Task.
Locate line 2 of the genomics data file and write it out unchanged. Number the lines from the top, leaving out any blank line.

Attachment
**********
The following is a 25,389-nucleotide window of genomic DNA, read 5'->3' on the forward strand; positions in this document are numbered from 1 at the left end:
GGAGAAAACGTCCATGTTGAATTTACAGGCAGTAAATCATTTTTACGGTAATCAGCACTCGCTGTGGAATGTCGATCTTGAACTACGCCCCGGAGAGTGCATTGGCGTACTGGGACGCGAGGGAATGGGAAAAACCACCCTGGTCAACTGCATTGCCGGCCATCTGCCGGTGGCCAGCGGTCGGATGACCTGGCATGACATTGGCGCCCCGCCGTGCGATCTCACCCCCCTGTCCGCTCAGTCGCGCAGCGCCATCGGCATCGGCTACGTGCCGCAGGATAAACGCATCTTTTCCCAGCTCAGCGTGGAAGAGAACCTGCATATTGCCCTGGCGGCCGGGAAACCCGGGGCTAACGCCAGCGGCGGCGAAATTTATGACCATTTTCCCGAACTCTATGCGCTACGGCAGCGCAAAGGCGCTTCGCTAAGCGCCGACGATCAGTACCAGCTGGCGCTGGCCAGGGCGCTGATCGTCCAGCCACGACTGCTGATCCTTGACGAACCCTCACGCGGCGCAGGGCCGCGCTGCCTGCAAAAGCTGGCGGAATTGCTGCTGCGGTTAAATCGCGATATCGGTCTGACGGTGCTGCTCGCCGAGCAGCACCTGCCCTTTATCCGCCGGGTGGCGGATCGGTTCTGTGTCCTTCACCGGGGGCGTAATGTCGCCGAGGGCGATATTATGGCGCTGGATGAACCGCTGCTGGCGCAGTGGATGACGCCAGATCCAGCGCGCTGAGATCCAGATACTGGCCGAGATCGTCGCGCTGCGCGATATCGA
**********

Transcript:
GGAGAAAACGTCCATGTTGAATTTACAGGCAGTAAATCATTTTTACGGTAATCAGCACTCGCTGTGGAATGTCGATCTTGAACTACGCCCCGGAGAGTGCATTGGCGTACTGGGACGCGAGGGAATGGGAAAAACCACCCTGGTCAACTGCATTGCCGGCCATCTGCCGGTGGCCAGCGGTCGGATGACCTGGCATGACATTGGCGCCCCGCCGTGCGATCTCACCCCCCTGTCCGCTCAGTCGCGCAGCGCCATCGGCATCGGCTACGTGCCGCAGGATAAACGCATCTTTTCCCAGCTCAGCGTGGAAGAGAACCTGCATATTGCCCTGGCGGCCGGGAAACCCGGGGCTAACGCCAGCGGCGGCGAAATTTATGACCATTTTCCCGAACTCTATGCGCTACGGCAGCGCAAAGGCGCTTCGCTAAGCGCCGACGATCAGTACCAGCTGGCGCTGGCCAGGGCGCTGATCGTCCAGCCACGACTGCTGATCCTTGACGAACCCTCACGCGGCGCAGGGCCGCGCTGCCTGCAAAAGCTGGCGGAATTGCTGCTGCGGTTAAATCGCGATATCGGTCTGACGGTGCTGCTCGCCGAGCAGCACCTGCCCTTTATCCGCCGGGTGGCGGATCGGTTCTGTGTCCTTCACCGGGGGCGTAATGTCGCCGAGGGCGATATTATGGCGCTGGATGAACCGCTGCTGGCGCAGTGGATGACGCCAGATCCAGCGCGCTGAGATCCAGATACTGGCCGAGATCGTCGCGCTGCGCGATATCGA